Lions out to bury final demons
November 5, 2009
Wellington don't want to be bridesmaids as they were in 2008 © Getty Images
Wellington will be looking to bury a few ghosts when they travel to Christchurch for their Air New Zealand Cup final with Canterbury this weekend after losing the last three deciders.
Since the competition was revamped in 2006, the Lions have gone down to Waikato (37-31), Auckland (23-14) and Canterbury (7-6). Wellington are in good form, winning their last six matches, including a hard-fought semi-final win against Southland. Piri Weepu, ruled out of the All Blacks' tour by persistent injuries, will start in the Lions' fly-half jersey alongside exciting scrum-half Alby Mathewson.
Coach Jamie Joseph has retained the team that came from behind to win 34-21 last weekend, meaning rising stars such as midfield backs Shaun Treeby and Alapati Leuia and forwards Victor Vito and Daniel Ramsay will get their first taste of finals rugby.
Wing Hosea Gear, who was on the wrong end of the scoreline last year and in 2007 after missing the 2006 final through injury, admitted he was getting tired of being a runner-up. But with only five of last year's starting line-up in the starting XV for this weekend's rematch with Canterbury, Gear is optimistic the outcome will be different this time round - especially as both teams are without their All Blacks stars and younger squad members will come into play.
"They bring a lot of enthusiasm which is probably what we've been missing in the past," Gear said. "Also having the All Blacks away this year we've had to do without them for the semis and final and we've had to build a bit of momentum with the team we've got."
Canterbury coach Rob Penney has also stuck with the same side that accounted for Hawke's Bay 20-3 in their semi-final. It will be centre Casey Laulala's last game before heading to the Cardiff Blues and the Cantabs will be confident of send him off in style on home soil.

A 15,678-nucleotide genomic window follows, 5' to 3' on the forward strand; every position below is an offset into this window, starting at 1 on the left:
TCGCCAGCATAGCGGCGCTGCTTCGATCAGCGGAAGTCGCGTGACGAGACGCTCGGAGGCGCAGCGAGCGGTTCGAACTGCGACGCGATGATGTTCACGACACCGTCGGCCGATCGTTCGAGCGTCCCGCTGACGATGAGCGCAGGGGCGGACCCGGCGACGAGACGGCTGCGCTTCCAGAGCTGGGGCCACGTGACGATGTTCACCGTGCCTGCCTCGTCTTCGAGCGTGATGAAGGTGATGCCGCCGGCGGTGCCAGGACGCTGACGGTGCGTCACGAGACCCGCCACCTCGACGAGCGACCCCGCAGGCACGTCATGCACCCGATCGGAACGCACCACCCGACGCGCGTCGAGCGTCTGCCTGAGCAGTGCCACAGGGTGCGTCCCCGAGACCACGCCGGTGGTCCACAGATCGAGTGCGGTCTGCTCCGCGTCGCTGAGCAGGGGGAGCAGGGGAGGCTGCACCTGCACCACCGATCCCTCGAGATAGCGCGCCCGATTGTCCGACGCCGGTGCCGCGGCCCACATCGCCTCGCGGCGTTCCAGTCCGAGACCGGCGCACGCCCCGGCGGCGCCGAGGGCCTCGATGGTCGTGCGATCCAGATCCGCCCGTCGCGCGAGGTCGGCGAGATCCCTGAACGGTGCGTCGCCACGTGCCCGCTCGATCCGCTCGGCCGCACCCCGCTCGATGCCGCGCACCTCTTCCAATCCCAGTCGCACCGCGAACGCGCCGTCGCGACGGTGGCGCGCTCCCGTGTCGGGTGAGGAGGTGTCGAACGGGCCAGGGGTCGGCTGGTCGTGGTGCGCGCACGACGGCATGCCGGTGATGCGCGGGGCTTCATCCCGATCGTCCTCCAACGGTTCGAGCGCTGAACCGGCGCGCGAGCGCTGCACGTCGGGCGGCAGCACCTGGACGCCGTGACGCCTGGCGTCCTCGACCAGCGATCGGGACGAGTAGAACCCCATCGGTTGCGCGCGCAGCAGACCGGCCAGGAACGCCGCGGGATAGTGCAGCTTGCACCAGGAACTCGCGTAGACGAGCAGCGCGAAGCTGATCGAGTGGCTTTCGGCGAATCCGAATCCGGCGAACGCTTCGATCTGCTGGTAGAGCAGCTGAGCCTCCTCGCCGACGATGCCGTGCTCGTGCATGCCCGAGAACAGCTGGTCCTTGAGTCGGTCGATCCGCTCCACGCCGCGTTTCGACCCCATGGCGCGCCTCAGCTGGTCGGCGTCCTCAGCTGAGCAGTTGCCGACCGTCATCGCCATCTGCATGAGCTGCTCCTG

Front-runners for the majority of the season, they are without a sizeable All Black contingent but still boast a competitive side. Stephen Brett starts at fly-half after trading the position with Dan Carter for some of the domestic campaign. Flanker George Whitelock skippers the side and is joined in the pack by his second-row brother, Sam.
"The boys are really excited about the challenge ahead. It will be difficult because Wellington are a very good side. But we are determined to give it everything," Penney said.
Canterbury: Colin Slade; Sean Maitland, Casey Laulala, Tim Bateman, Tu Umaga-Marshall; Stephen Brett, Tyson Keats; Andrew Olorenshaw, Ti'i Paulo, Peter Borlase, Sam Whitelock, Isaac Ross, Michael Paterson, George Whitelock (capt), Nasi Manu
Replacements: Steve Fualau, Rodney Ah You, Ash Parker, Matt Todd, Willi Heinz, Ryan Crotty, James Paterson
Wellington: Apoua Stewart; David Smith, Alapati Leuia, Shaun Treeby, Hosea Gear; Piri Weepu, Alby Mathewson; John Schwalger, Ged Robinson, Anthony Perenise, Jacob Ellison (capt), Daniel Ramsay, Victor Vito, Serge Lilo, Mathew Luamanu
Replacements: Dane Coles, Arden David-Perrot, Mark Reddish, Scott Fuglistaller, Fa'atonu Fili, Robert Fruean, Daniel Kirkpatrick
Huw Richards profiles French forward Walter Spanghero, a man who even rugby's hard men thought was a tough nut
"To be part of the Commonwealth Games, I'd wear anything. I'd wear a clown suit." Tom Hamilton talks to Scotland's Sean Lamont
Scrum Sevens looks back at how rugby has fared in both the early Olympics and the past four Commonwealth Games
"Cheika's been phenomenal. He gives you an incredible level of mental strength." Tom Hamilton talks to Waratahs star Jacques Potgieter